Limitations and further research needs

Cross-country comparative studies such as ours rely on a convenience sample, leading to some countries being over-represented while others were under-represented or non-existent. To address possible concerns about the influence of countries with low respondent counts, we examined this concern by conducting sensitivity analyses, summarised in online supplemental table S7, to consider possible implications, but concluded that this did not warrant a questioning of our findings. Additionally, the classification of countries purely by national income levels leads to designating some countries as high income in settings where national institutions may be minimally developed despite high levels of income earned through high-value exports such as petroleum or in settings of small populations with externally controlled tourism sectors. As such, we developed grouping strategies to allow for a consideration of national contexts where resources could be considered comparatively more or less readily available to protect health workers. Stratification by WHO region was also important because these regions, while large and often heterogenous in nature, do constitute administrative units with an important governance role to play during the emergence of global outbreaks and pandemics.

It should also be acknowledged that differing perceptions of risks and mitigation measures around the world may be influenced by different HCW training and education standards, cultural nuances and institutional expectations. For example, Senthi and colleagues observed that workers in India found a high prevalence of workers unable to identify even immediate risks in an evidently hazardous environment.63 Studies in the Middle East also reported gaps between actual hazards and HCW recognition.64 65 Ndejjo and colleagues report similar findings in Uganda and across sub-Saharan Africa.66

Conclusion

This study adds to the literature on how risks become unevenly distributed, focusing here on country income level but also on within-country income inequality. As noted by Gostin et al,67 WHO has an important role in supporting LMICs with technical guidance and operational assistance, while simultaneously meeting the needs of high-income countries for information sharing, research coordination and convening authorities, despite lacking both the authority and the resources to mount a more effective response to a global emergency such as this. Our study strongly suggests that international agencies with mandates related to fair trading practices and economic aid have to step up to address the disparities that threaten the healthcare workforce, and ensure that there is sufficient resilience to retain health workers needed for broader delivery of health services. It is also a matter of social justice that they do so.

Data availability statement

Data are available upon reasonable request. Anonymised data that underlie the results reported in this article are available on justified request to the corresponding author.

Ethics statements

Patient consent for publication

Ethics approval

This study involves human participants and was approved by Behavioural Research Ethics Board of the University of British Columbia (Ref: H20-01825). As the survey was designed to be completed and submitted anonymously, no formal request for signed consent was solicited, with participants’ submission itself indicating consent to use the information provided as anonymised aggregated data.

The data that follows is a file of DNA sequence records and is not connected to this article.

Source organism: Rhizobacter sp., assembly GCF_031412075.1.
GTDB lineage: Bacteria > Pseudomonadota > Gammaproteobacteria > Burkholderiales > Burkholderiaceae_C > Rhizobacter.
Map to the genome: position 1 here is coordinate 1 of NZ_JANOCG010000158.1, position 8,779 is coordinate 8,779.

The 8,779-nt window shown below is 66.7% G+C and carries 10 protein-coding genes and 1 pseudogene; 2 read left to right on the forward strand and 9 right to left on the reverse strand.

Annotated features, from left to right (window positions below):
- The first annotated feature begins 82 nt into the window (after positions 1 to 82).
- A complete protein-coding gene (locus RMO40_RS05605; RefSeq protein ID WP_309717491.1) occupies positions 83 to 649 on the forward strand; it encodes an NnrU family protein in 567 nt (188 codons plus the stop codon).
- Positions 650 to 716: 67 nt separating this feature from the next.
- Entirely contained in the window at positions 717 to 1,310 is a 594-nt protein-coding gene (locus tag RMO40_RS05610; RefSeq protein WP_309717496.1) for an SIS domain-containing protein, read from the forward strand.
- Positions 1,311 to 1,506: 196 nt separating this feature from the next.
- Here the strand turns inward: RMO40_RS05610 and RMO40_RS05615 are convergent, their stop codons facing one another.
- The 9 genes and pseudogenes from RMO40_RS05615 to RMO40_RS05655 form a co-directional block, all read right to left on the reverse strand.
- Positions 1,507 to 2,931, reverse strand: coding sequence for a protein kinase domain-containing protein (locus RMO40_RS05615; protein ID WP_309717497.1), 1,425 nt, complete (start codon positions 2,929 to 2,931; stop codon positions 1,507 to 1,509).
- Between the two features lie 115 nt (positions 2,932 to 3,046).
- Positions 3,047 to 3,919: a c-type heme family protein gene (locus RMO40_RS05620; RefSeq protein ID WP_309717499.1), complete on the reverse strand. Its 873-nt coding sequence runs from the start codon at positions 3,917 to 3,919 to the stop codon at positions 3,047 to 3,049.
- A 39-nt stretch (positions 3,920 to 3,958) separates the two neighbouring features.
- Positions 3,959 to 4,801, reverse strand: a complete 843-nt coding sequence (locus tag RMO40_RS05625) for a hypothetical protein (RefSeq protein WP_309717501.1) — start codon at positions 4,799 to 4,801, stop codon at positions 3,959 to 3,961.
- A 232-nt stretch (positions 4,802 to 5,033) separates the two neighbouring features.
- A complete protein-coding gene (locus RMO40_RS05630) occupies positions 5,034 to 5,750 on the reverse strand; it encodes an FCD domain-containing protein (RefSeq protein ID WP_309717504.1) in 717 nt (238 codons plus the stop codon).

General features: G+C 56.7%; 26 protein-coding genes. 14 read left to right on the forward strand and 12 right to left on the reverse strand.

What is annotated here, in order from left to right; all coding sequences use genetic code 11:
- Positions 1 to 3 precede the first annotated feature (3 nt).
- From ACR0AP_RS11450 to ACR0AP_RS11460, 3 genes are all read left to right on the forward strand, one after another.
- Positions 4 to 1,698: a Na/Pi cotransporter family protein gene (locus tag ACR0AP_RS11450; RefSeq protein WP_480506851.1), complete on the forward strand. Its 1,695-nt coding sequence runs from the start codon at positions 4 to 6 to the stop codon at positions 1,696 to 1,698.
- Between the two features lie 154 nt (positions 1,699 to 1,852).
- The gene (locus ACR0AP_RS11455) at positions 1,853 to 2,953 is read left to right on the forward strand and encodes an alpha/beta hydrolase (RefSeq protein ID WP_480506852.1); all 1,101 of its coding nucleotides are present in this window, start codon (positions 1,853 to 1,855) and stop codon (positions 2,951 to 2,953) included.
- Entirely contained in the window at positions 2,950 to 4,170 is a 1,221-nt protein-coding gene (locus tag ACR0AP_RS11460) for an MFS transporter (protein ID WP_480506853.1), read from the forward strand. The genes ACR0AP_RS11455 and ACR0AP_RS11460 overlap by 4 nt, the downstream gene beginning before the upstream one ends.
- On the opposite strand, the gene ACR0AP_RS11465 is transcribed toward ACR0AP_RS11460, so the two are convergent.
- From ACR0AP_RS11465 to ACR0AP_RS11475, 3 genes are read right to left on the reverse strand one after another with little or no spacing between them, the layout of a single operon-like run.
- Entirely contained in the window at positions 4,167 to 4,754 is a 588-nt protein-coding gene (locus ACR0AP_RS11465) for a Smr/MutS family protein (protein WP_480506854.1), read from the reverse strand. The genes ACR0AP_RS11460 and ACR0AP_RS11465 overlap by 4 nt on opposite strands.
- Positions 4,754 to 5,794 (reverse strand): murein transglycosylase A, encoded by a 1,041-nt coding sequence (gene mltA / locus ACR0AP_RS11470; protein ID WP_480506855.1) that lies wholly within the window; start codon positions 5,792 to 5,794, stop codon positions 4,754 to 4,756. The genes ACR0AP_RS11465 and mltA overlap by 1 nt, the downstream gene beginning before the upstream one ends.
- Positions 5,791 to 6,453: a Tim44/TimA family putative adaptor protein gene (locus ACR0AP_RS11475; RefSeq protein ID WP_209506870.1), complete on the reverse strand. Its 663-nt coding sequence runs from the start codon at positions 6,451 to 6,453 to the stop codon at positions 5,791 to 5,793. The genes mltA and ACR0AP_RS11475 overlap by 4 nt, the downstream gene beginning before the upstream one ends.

Acknowledgments

The authors would like to thank all the members of WHO occupational health ad hoc committee as well as all WHO occupational health collaborating centres around the world who contributed to the dissemination of the survey.

References

Supplementary materials

Footnotes

  • Contributors SH, AY and JMS conceptualised the research. AY and MZ participated in preparation of the original survey and its use. SH prepared the data and conducted the initial analysis. SH and JMS conducted subsequent data analyses and data interpretation. VWLT conducted literature reviews. SH wrote the initial manuscript draft. SH, AY, VWLT, MZ and JMS reviewed and edited the manuscript. AY and JMS accept full responsibility for the finished work and/or the conduct of the study as guarantors, had access to the data and controlled the decision to publish. All authors read and approved the final manuscript.

  • Funding This article has received funding from the International Development Research Centre (M20‐00559) and the Canadian Institutes of Health Research (VS1-175519).

  • Competing interests None declared.

  • Patient and public involvement Patients and/or the public were involved in the design, or conduct, or reporting or dissemination plans of this research. Refer to the Methods section for further details.

  • Provenance and peer review Not commissioned; externally peer reviewed.

  • Supplemental material This content has been supplied by the author(s). It has not been vetted by BMJ Publishing Group Limited (BMJ) and may not have been peer-reviewed. Any opinions or recommendations discussed are solely those of the author(s) and are not endorsed by BMJ. BMJ disclaims all liability and responsibility arising from any reliance placed on the content. Where the content includes any translated material, BMJ does not warrant the accuracy and reliability of the translations (including but not limited to local regulations, clinical guidelines, terminology, drug names and drug dosages), and is not responsible for any error and/or omissions arising from translation and adaptation or otherwise.